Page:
WHAT foreigner said that we are “dust and unto dust returnest?”
Wrong! We are Pinoys, we are not made of earth. We are putok sa buho, our first parents came from a bamboo. A piece of bamboo that had been washed to the shore and kept hitting the feet of a bird.
The bird got so sore he pecked and pecked at the bamboo until it split open. Behold—our first parents! The two creatures had no parents (except God). And since then, serious rumormongers have unfairly called children out of wedlock “putok sa buho” (fatherless).
Like a giant ‘suman’
Some time in my younger life, I fancied being buried like Filipinos of old, rolled up in a big mat like a giant suman. In the ’70s I was selling huge magnificent mats in Junque, my antique/folk art shop in Ermita. They were double family mats—room size, with abstract designs in bright colors.
The mats were from Laminusa in Sulu (now still a second class municipality of Siasi). It had then no fresh water, so that even its mayor refused to live there because water had to be fetched from elsewhere. The mat designs were abstract because Muslims wove them and were not allowed to depict any living creature in art or craft. One of their mats’ best designs was the Tree of Life.
The mats sold well, and by the time I closed shop there were no more available. We are never conscious when a handicraft graduates into a collectible. So no banig coffin left for me.
Pomp and circumstance
One of the apocryphal stories I heard from my forebears then was that when a granduncle of mine died, they just arranged him on his beautiful carved four-poster and his many field hands carried the bed all the way to the cemetery. That’s what I call pomp and circumstance!
When my mother’s oldest sister, Tia Paquita’s husband died in the ’30s, the wake was held in their grand three-story house in Concepcion, Malabon. If one had a big enough residence and many servants, it wasn’t the fashion then to hold the wake in a funeral parlor or a church. (Too déclassé).
I don’t know if coronas or stands of flowers were already popular then. Otherwise there would not have been enough room in the house to walk. Maybe the flowers were just carried in the funeral hearse or in other vehicles straight to the burial ground.
What I remember is that there was endless food served in the dead man’s house—breakfast, lunch, dinner and in between. (Not just coffee and cookies like today.) The sala was for relatives and friends, and the silong for former help and even strangers who wandered in. The regulars, we used to joke, were the policemen of Malabon who came for every meal, every day of the wake.
One of the superstitions then was that one should not sweep the floor for the duration of the lamay. It was a startling change from the usual shiny floors and dustless Persianas (slatted sliding windows) and glistening glass panes to piles of dirt.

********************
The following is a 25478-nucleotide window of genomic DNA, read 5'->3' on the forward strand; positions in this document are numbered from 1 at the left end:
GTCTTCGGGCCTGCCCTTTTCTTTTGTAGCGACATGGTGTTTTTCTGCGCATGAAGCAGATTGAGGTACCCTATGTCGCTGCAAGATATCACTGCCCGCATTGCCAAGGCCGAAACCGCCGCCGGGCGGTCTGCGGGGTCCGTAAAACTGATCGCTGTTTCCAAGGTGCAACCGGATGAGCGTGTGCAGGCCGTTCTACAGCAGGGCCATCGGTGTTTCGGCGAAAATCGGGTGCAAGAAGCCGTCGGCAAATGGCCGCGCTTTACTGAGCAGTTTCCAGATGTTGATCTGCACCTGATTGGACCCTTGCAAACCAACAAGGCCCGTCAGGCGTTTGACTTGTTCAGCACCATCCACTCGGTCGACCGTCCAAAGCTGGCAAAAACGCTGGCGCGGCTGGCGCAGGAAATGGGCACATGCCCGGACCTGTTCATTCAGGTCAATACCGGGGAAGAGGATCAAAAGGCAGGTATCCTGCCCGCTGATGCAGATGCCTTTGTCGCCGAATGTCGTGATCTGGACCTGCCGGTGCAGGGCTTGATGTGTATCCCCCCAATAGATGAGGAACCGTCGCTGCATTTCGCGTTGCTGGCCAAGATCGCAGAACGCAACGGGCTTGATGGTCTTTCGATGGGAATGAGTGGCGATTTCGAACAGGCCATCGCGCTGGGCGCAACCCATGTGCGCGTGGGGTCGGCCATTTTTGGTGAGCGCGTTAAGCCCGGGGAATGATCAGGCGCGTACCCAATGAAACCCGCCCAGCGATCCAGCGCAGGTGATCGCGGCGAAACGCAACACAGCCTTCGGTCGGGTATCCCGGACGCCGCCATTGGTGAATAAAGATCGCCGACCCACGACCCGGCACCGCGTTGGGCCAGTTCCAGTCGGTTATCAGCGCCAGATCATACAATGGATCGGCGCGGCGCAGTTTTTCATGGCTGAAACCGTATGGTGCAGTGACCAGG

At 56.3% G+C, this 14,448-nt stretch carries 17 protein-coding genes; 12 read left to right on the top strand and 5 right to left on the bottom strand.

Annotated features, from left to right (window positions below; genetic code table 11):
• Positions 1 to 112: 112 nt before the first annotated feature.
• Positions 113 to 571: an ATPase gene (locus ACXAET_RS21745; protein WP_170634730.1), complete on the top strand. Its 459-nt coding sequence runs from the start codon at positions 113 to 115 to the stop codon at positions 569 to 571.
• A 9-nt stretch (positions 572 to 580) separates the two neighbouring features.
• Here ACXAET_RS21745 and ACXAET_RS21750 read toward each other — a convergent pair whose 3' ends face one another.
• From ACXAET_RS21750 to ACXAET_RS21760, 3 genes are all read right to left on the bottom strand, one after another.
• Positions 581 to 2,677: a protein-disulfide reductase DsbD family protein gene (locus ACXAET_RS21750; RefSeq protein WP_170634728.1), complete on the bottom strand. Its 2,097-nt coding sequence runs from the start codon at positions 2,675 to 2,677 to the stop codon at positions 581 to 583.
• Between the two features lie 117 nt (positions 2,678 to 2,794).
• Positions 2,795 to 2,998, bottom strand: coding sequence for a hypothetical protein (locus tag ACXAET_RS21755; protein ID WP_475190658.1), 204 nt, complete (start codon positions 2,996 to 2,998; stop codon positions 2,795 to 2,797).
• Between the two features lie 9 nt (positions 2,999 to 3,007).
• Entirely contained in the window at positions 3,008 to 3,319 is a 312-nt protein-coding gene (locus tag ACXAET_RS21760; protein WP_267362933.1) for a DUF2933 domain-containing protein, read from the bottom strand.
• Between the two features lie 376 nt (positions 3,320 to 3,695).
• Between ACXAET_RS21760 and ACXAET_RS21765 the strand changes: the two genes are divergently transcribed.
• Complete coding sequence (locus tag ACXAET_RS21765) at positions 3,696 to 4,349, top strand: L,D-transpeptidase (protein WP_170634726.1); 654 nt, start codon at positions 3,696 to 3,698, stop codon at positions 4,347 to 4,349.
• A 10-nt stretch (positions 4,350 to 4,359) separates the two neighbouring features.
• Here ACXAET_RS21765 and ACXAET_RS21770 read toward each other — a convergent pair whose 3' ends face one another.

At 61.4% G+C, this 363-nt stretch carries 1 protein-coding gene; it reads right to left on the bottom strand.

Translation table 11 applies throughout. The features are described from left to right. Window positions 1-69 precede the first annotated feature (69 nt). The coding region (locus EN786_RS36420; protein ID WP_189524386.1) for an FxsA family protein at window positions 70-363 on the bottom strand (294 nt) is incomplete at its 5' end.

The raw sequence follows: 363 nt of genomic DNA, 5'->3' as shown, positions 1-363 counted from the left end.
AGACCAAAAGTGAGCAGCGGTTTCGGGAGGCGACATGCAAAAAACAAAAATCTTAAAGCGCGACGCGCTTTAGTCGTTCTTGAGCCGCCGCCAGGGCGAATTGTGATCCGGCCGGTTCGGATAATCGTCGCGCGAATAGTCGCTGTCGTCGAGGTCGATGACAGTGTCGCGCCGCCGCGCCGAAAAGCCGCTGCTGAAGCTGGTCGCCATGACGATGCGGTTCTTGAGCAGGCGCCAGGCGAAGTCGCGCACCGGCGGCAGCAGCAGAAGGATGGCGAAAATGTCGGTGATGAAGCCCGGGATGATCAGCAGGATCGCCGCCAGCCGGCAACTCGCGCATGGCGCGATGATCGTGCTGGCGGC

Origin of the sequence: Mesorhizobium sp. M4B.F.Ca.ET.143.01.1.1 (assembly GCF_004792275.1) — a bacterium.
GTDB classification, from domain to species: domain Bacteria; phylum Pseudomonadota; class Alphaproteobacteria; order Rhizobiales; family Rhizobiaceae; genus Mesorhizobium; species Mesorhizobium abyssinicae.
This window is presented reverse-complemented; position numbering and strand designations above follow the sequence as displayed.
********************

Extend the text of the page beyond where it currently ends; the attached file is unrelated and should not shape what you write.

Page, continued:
The standard garb of male mourners then was the Americana (coat) and black pants with a black cloth band around the upper part of the sleeve. Later, the cloth band morphed into a small cu t of black ribbon pinned on the shirt, later on to a small bar of plastic. (Barong Tagalog was not considered formal wear yet at the time.)
My dad, whose office in the 1930s was the University of the Philippines College of Medicine in Herran (Pedro Gil), went to work daily in white suit (cotton “drill” for everyday, or de hilo, a shiny silky suit of “sharkskin” cloth for special occasions). I don’t know how it was bearable during those air condition-less days. Maybe professionals just took their coats off the moment they got to office and hung them on the back of their swivel chairs.
But the streets then, I remember, were lined on both sides with shady acacias and El Niño and La Niña hadn’t yet been born.
Widows or grown daughters had to wear an all-black dress. Plus a long rectangle scarf of georgette (like thick chiffon) over head and shoulders! If you didn’t follow these traditions, it would surely be gossipped that you did not love the departed mate/father/mother.
One of the things women then enacted was a high drama of hysterical sobbing and struggling to jump into the just-dug grave to “join the loved one.” My father was a physician and a therefore very “modern,” and I was brainwashed not to be impressed by such antics.
But then, one day, it was my mother’s own elder brother’s turn to be buried. His high school daughter, an Assumptionista no less, looked around, saw that no one seemed likely to jump into the open grave to “join” her father, screaming “Huwag mo akong iwan!”
Pitying him, she took on the starring role. What a great drama it was watching the relatives restrain the “hysterical” daughter from leaping into the hole. Worthy of Hollywood!
During a wake, if a second family of the deceased showed up, it would be an entertaining day for gossip and scandal. It needed another 40 days until babang luksa (end of mourning period) and that was a grand party, as well.